Traffic engineers face "a new conundrum" in dealing with red-light cameras such as this one in New Mexico, according to a recent study looking at how cameras are operated and the perception that they are used to generate revenue.
What's the point of a red-light camera — to make intersections safer or to generate revenue? That's the question prompted by researchers at the University of Tennessee, who say the cameras are sometimes used in ways that are more likely to make money than to improve safety.
Modern medicine is in danger of losing a powerful, old-fashioned tool: human touch. Physician and writer Abraham Verghese describes our strange new world where patients are data points, and calls for a return to the traditional physical exam.
Robots and algorithms can now build cars, write articles, and translate texts — all work that once required a human. So what will we humans do for work? Andrew McAfee looks at recent labor data to say: We ain't seen nothing yet.
Originally published on Sat August 17, 2013 9:16 am
An 18-year-old California man stands accused of murder after law enforcement officials upgraded charges against him based on his tweets and driving history. Cody Hall was initially charged with manslaughter for allegedly losing control of his car, which struck and killed a woman riding her bike in Pleasanton, Calif.
Sikhs have a long history of fighting in wars. But in the US, their turbans and beards often prevent them from being able to join the military. Guest host Celeste Headlee speaks with Major Kamaljit Kalsi who's hoping to change that.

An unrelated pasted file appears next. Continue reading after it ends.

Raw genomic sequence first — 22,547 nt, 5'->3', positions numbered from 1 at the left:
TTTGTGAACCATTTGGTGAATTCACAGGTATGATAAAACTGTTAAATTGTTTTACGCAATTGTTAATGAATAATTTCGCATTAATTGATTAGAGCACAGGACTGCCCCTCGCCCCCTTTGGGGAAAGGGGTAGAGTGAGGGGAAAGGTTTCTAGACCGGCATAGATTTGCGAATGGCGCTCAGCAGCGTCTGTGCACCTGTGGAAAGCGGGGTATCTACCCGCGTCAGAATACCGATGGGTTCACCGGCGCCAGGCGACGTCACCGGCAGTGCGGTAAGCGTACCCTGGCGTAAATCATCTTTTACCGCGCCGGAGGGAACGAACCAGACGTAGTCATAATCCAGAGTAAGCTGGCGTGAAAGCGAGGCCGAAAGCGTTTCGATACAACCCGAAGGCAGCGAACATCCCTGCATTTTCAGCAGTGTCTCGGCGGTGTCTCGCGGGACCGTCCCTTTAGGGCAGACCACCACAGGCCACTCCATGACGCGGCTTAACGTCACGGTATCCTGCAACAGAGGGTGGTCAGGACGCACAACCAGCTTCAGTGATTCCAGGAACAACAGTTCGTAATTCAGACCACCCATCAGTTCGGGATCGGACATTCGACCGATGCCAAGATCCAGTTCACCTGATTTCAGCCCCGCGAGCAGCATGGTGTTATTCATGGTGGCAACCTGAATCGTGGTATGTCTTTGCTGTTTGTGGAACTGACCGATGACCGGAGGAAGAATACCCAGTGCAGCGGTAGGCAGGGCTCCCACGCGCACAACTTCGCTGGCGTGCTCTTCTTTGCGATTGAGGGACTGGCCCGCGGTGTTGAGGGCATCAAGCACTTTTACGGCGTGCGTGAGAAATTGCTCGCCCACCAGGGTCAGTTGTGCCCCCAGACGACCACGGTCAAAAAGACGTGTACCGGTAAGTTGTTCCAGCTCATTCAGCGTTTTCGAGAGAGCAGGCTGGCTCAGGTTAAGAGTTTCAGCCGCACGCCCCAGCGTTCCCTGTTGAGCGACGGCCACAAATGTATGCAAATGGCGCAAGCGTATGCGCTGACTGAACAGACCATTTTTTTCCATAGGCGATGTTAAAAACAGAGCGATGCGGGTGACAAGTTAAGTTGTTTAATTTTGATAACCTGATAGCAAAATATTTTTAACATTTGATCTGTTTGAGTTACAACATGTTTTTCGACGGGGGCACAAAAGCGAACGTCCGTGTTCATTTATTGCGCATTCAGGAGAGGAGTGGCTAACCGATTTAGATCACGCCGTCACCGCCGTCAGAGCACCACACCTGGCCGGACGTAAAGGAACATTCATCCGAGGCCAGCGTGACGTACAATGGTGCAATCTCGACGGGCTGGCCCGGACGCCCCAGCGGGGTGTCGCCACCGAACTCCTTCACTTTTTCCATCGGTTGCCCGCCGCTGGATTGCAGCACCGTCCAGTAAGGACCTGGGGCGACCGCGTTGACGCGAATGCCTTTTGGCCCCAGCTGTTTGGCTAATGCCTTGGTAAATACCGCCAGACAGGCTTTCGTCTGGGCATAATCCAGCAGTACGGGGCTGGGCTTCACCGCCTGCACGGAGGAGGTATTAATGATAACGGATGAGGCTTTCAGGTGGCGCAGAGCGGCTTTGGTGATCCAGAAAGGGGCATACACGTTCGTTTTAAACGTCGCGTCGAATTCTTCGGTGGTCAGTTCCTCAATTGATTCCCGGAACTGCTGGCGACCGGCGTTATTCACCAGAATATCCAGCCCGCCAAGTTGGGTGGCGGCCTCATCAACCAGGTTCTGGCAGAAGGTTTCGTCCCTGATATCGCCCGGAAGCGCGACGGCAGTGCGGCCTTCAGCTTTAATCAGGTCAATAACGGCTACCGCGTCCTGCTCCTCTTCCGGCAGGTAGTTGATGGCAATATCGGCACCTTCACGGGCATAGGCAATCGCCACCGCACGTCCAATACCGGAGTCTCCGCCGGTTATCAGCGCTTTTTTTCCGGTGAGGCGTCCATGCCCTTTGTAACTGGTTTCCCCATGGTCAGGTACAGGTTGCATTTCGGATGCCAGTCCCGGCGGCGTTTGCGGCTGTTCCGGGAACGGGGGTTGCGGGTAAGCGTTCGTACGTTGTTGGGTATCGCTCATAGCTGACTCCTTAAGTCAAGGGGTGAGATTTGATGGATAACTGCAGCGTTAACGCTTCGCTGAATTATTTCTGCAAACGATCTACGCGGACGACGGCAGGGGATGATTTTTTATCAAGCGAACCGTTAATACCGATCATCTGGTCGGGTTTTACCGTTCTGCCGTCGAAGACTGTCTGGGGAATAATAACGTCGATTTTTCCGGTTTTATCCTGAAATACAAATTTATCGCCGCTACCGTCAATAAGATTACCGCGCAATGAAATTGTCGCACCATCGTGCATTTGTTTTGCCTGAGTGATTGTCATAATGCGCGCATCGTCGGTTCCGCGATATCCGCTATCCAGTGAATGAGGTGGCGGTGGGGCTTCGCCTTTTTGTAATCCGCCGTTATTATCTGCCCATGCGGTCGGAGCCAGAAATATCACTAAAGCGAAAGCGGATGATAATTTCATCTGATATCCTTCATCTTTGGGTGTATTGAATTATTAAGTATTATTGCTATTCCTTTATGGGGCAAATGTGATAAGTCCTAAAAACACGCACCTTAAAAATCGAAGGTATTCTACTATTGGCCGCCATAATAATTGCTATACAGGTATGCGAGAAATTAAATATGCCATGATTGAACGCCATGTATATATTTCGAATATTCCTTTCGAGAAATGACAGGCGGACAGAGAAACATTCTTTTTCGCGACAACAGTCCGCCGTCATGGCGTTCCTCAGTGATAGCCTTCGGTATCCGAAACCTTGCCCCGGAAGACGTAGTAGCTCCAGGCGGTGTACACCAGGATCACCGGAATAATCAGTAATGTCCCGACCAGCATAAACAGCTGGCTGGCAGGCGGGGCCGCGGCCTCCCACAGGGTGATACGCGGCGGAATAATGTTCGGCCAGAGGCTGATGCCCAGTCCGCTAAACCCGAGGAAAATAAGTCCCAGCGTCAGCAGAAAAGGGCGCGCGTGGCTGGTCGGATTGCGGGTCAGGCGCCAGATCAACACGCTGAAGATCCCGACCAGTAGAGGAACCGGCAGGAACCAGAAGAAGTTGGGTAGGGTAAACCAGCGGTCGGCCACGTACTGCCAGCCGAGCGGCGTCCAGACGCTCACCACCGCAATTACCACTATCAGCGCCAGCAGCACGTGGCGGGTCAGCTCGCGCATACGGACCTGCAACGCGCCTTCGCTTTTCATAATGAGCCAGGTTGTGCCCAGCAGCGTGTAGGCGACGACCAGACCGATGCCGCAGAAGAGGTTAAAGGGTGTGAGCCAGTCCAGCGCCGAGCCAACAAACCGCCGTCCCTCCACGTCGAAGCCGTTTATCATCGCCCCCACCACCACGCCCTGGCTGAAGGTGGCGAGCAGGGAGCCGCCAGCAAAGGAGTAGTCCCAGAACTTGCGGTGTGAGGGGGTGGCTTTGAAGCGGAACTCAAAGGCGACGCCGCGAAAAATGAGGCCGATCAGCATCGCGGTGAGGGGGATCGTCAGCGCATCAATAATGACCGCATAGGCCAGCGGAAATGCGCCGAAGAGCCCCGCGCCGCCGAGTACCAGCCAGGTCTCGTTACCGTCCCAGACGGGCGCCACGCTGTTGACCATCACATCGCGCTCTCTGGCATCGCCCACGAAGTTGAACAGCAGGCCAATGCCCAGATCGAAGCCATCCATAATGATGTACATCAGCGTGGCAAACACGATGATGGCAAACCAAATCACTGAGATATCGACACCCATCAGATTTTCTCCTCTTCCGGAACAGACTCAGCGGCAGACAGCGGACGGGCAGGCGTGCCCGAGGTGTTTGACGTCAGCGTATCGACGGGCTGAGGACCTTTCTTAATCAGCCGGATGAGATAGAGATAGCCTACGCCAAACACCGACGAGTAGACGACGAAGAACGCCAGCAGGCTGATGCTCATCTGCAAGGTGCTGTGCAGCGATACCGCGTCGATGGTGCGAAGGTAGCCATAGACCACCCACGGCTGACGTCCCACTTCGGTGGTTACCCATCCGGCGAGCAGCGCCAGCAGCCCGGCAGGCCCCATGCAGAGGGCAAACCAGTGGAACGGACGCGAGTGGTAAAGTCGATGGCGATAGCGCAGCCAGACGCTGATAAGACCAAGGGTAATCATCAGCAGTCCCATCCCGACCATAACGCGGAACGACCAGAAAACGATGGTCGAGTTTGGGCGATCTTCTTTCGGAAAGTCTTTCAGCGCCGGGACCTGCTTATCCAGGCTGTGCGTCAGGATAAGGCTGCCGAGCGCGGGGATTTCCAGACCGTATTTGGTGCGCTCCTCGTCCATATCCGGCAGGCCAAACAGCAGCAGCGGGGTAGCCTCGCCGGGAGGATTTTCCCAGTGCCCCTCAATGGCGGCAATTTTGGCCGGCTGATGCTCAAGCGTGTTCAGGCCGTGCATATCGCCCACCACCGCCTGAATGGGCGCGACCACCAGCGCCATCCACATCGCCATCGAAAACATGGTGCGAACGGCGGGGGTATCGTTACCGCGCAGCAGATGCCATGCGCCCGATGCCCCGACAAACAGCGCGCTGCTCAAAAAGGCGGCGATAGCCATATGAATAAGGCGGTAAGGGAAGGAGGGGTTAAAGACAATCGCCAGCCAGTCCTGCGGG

Congress has gone home for its annual August recess, so Tell Me More takes a look at headlines in places across the country. Guest host Celeste Headlee talks with Mike Leary from the San Antonio Express-News and Dana Coffield of The Denver Post.
There's some sad news from NASA: The space agency says its Kepler space telescope is beyond repair.
The $600 million planet-hunting probe whose mission was to search other solar systems for Earth-like planets has lost its ability to keep its gaze on target.
Two of the four gyroscope-like reaction wheels that keep Kepler pointed in the right direction have broken down and can't be fixed, but NASA is still hoping it can find some less-stressful work for the orbiting observatory.